Most of us who have flown in an aeroplane have experienced the odd moment or two of disquiet. But for some people the prospect of flying is so terrifying that they cannot set foot in a plane, let alone pop on a shuttle to Glasgow or wing their way down to the Med for a holiday. Yet, according to Maurice Yaffé, senior clinical psychologist at Guy's Hospital, it is possible to control a fear of flying so that air travel becomes not merely possible but, in some cases, positively enjoyable.

Mr Yaffé runs special 'air anxiety' seminars. When people sign on for the course, they are sent a book about flying and two cassette tapes about relaxation and flight stress control, and they are expected to do some homework using these.

The first morning of the course is spent on group discussion and a lecture about the principles of flight, then Mr Yaffe shows different ways of coping with anxiety. In the afternoon, small groups take it in turns to go on the flight simulator - two rows of aircraft seats on a platform. A television screen shows a video of a Boeing 757 flight to Paris. The effect is quite realistic, complete with turbulence, engine noise and hostess announcements. Mr Yaffe says: 'It does help, although lots of people avoid looking out of the window and some get tearful. No one has ever refused to go on it, however.'

The next day the group go to Heathrow airport with Mr Yaffe. They board a grounded Concorde and then, if there is one available, a 757. Mr Yaffe says: 'Concorde is particularly good for claustrophobia because it is such a narrow plane. Afterwards, a 757 seems positively enormous.'

After lunch at the terminal (where the group can watch take-offs and landings), they go to the air traffic control tower where they can see planes approaching on the radar. Mr Yaffe says: 'It's important for the group to see how everything works and how in control all the staff look. Seeing planes trundling in and out with monotonous regularity, with as much drama as buses going into a bus garage, is very reassuring.'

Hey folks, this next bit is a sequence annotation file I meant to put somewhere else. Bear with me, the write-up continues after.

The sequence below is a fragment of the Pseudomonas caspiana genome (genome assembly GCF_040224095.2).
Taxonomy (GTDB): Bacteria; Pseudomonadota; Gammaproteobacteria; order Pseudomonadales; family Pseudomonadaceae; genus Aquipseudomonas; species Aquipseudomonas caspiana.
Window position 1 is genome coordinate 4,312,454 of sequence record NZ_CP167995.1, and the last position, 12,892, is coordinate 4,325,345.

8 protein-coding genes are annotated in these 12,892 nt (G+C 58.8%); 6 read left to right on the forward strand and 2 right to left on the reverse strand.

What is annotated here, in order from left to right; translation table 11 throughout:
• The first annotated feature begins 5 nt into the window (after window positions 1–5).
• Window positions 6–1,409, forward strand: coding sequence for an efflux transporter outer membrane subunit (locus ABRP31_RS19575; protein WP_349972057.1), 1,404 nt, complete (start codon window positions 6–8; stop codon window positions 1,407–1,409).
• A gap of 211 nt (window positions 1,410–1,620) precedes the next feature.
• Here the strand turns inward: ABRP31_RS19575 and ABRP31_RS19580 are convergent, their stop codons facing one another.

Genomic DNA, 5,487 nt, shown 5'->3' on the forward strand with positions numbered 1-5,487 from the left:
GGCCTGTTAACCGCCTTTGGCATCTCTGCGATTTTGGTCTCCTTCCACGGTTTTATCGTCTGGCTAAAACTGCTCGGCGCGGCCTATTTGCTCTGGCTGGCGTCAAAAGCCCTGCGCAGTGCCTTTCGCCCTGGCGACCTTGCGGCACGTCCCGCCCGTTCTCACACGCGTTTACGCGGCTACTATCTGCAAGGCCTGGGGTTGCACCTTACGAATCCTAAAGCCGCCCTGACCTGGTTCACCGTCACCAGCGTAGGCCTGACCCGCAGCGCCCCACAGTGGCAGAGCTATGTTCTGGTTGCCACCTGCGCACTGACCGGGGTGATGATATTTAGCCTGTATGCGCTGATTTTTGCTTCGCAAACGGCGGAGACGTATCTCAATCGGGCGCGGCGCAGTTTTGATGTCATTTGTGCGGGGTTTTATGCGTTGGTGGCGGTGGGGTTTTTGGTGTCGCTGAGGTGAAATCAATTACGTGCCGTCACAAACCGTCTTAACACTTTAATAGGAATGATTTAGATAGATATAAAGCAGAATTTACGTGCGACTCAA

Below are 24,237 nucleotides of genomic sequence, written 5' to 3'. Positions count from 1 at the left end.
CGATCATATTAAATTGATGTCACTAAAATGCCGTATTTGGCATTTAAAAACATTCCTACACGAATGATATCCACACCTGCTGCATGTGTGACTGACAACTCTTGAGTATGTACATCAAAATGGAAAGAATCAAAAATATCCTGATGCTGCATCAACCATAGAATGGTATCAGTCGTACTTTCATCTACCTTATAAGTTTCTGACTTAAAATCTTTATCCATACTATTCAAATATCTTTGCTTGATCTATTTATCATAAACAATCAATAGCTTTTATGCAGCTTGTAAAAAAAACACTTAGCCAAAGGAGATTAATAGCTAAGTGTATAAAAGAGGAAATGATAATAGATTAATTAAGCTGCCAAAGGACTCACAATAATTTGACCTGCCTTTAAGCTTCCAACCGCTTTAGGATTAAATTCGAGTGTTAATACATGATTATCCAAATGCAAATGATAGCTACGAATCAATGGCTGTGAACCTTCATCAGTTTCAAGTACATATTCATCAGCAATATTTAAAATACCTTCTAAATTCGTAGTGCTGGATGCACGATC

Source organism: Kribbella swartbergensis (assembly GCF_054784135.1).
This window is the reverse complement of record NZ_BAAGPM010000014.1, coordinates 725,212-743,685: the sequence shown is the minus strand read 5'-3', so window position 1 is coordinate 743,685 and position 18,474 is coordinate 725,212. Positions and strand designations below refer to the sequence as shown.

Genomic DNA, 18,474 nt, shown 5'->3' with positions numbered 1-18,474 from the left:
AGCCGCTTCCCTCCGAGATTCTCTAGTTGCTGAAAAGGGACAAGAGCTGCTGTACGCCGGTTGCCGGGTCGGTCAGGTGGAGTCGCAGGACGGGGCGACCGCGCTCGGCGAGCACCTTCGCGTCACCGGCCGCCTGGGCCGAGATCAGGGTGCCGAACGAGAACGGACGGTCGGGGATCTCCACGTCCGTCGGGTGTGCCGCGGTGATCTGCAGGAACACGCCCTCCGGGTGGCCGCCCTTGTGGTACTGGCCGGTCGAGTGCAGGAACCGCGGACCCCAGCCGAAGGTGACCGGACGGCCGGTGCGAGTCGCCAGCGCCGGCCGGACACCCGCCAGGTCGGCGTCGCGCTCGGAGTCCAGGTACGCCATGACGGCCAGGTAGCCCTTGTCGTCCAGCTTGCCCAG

Then everyone checks in for a 40-mmute flight to Paris. They are allocated seats together on the left side of the plane, so that conditions echo those produced by the flight simulator. take-off, explaining everything as it happens. Once airborne, the group is taken up to the flight deck.

'I've only had one chap who refused to take the flight after we'd checked in,' says Mr Yaffe. 'Another man did say he was going to get off, but I got him to see that he'd feel worse if he got off than if he stayed, and he was all right.'

The group returns home on a mid-afternoon flight on Sunday and the seminar concludes with a de-briefing session in Terminal Four. Mr Yaffe usually adds a note of caution at this point. 'Two brief flights don't necessarily neutralise everything immediately. You have to practise. So I always suggest that people take an independent flight six weeks to two months later.'


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